First, there's a cultural narrative of serial killers in America that chooses to see them as manifestations of a Western culture in decline. From American Psycho to true crime retellings that imply that serial killers are some manifestation of modern anomie, there's this sense that serial killers are a first world, Western problem. This would seem to put paid to that notion. Which raises the question: What is it about wealthy Westerners that makes them so erroneously assume that they've got some corner on the serial killer market?

Second, there's the weird "normalization" of serial killing in some communities. I had drinks with a friend tonight and we discussed the story. She noted the use of witch killing as a cover for serial murder in modern Africa and wondered how many European Inquisitors might have been normalized serial killers. Which got me thinking: What normalizing cultural norms do we have that integrate serial killers?

Third, there was a TED talk I linked to earlier that suggested that brain structures in violent murderers might actually be selected for in violent contexts. The researcher suggested that there might be a biological vicious cycle in violent countries. If so, how do we break that? How long before such a cycle could be disarmed?

To me, this raises more questions than it answers.

CRwM said...

I should add that the article has been accused of racism for perpetuating a stereotype of Africa that's all ritual murder and violence and savagery. I can see where such critics are coming from, but I think that accusation is unjust. It is an article about serial killers. It's going to be about violent people doing crappy things. It is, by the nature of the topic it discusses, not going to focus on the best and most wonderful aspects of the many different and varied countries of Africa. Certainly, if this was all a reader knew about Africa, they'd have a profoundly skewed view of an entire continent. But are we really going to hold every person who writes anything about Africa to the standard of "you must represent every aspect of life everywhere in the continent or you must not write"? Seems like an impossible standard.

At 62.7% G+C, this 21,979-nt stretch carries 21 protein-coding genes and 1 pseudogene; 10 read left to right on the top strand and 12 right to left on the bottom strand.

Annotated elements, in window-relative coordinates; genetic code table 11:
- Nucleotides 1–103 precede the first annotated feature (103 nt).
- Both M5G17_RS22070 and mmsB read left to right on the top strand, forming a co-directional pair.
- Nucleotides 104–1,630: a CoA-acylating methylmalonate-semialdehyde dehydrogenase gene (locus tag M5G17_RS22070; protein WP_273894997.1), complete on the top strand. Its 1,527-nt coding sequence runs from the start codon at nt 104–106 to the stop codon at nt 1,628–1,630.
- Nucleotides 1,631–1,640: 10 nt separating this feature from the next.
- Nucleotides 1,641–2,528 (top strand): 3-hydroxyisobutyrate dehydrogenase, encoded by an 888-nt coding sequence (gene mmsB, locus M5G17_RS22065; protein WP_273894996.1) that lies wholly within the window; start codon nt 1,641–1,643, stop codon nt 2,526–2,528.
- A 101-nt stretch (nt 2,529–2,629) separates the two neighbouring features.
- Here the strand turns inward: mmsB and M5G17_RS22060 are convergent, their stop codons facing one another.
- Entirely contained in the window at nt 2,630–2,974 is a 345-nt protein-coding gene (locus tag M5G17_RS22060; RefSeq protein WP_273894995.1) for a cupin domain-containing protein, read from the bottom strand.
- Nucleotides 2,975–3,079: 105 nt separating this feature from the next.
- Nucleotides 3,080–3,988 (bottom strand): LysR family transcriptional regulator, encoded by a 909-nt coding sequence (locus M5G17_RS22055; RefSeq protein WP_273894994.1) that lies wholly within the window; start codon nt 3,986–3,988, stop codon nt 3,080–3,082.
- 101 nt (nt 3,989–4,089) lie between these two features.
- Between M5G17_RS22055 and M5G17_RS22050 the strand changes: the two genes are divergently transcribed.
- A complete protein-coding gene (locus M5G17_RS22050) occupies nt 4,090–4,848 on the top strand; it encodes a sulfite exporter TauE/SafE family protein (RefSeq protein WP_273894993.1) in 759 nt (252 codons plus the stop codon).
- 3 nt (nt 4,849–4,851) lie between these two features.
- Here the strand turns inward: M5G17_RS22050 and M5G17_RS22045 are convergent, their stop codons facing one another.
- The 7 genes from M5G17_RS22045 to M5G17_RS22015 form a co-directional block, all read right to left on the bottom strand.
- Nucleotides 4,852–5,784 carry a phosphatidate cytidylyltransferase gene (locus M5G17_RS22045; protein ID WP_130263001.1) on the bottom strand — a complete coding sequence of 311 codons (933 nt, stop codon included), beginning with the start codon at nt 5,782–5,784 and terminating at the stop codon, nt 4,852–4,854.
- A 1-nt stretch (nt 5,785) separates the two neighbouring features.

Joe Monster said...

Great points that you've brought up, but like you said, they bring up more questions on the matter than giving any definite answers. I don't think there really can be surefire solutions in a situation like this.

When you mentioned the normalization of serial killers in the Western world, it made me think of those trading cards that detailed the exploits of murderers (John Cozzoli discussed one series in this post: http://www.zomboscloset.com/zombos_closet_of_horror_b/2010/07/52-famous-murderers-no-bubblegum.html). Now the average person may only see these as gruesome tidbits, but depicting serial killers through a medium such as trading cards might impress upon somebody's mind that these murderers are not REAL people who committed REAL crimes, thus taking away the gravity of their acts. In a world that's seen the likes of Pokemon and the gang, it could be possible that these murderers might be seen by some as nothing but fantastic caricatures in their trading card form.

You also brilliants defended the article against the accusations of racism made on its account. To me it seems a bit ridiculous that people should look at this as a vendetta against a certain race. Like you said, it's about MURDERERS! There's not much in the way of praise to say about them, no matter what the color of their skin may be. Sometimes people try to uphold politically correct standards more than should be legally allowed.